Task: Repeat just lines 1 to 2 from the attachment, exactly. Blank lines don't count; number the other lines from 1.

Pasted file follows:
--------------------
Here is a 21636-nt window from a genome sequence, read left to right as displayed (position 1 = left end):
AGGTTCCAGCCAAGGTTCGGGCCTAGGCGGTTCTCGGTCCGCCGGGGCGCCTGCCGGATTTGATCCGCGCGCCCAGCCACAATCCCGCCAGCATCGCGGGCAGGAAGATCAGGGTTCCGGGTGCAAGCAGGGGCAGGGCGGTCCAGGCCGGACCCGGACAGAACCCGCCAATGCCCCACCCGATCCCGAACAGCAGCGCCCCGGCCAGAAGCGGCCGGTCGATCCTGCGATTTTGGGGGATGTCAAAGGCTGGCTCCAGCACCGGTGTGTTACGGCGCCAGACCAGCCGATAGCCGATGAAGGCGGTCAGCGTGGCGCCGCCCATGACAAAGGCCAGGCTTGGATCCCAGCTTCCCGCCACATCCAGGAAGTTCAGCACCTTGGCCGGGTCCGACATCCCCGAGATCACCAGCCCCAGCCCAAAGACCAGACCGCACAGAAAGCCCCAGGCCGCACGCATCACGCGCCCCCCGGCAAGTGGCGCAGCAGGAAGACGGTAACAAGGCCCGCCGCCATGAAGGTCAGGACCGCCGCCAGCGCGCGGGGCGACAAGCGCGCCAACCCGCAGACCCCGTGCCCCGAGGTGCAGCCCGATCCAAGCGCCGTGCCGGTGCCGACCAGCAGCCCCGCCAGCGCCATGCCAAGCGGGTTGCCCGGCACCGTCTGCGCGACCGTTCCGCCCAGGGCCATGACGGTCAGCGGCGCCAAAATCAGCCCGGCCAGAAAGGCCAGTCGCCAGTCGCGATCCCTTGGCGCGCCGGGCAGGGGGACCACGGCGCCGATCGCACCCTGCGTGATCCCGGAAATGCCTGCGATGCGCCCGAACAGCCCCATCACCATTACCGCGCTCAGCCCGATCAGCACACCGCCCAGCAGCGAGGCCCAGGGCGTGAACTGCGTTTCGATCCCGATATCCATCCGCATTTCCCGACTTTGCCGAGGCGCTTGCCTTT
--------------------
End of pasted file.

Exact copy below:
Here is a 21636-nt window from a genome sequence, read left to right as displayed (position 1 = left end):
AGGTTCCAGCCAAGGTTCGGGCCTAGGCGGTTCTCGGTCCGCCGGGGCGCCTGCCGGATTTGATCCGCGCGCCCAGCCACAATCCCGCCAGCATCGCGGGCAGGAAGATCAGGGTTCCGGGTGCAAGCAGGGGCAGGGCGGTCCAGGCCGGACCCGGACAGAACCCGCCAATGCCCCACCCGATCCCGAACAGCAGCGCCCCGGCCAGAAGCGGCCGGTCGATCCTGCGATTTTGGGGGATGTCAAAGGCTGGCTCCAGCACCGGTGTGTTACGGCGCCAGACCAGCCGATAGCCGATGAAGGCGGTCAGCGTGGCGCCGCCCATGACAAAGGCCAGGCTTGGATCCCAGCTTCCCGCCACATCCAGGAAGTTCAGCACCTTGGCCGGGTCCGACATCCCCGAGATCACCAGCCCCAGCCCAAAGACCAGACCGCACAGAAAGCCCCAGGCCGCACGCATCACGCGCCCCCCGGCAAGTGGCGCAGCAGGAAGACGGTAACAAGGCCCGCCGCCATGAAGGTCAGGACCGCCGCCAGCGCGCGGGGCGACAAGCGCGCCAACCCGCAGACCCCGTGCCCCGAGGTGCAGCCCGATCCAAGCGCCGTGCCGGTGCCGACCAGCAGCCCCGCCAGCGCCATGCCAAGCGGGTTGCCCGGCACCGTCTGCGCGACCGTTCCGCCCAGGGCCATGACGGTCAGCGGCGCCAAAATCAGCCCGGCCAGAAAGGCCAGTCGCCAGTCGCGATCCCTTGGCGCGCCGGGCAGGGGGACCACGGCGCCGATCGCACCCTGCGTGATCCCGGAAATGCCTGCGATGCGCCCGAACAGCCCCATCACCATTACCGCGCTCAGCCCGATCAGCACACCGCCCAGCAGCGAGGCCCAGGGCGTGAACTGCGTTTCGATCCCGATATCCATCCGCATTTCCCGACTTTGCCGAGGCGCTTGCCTTT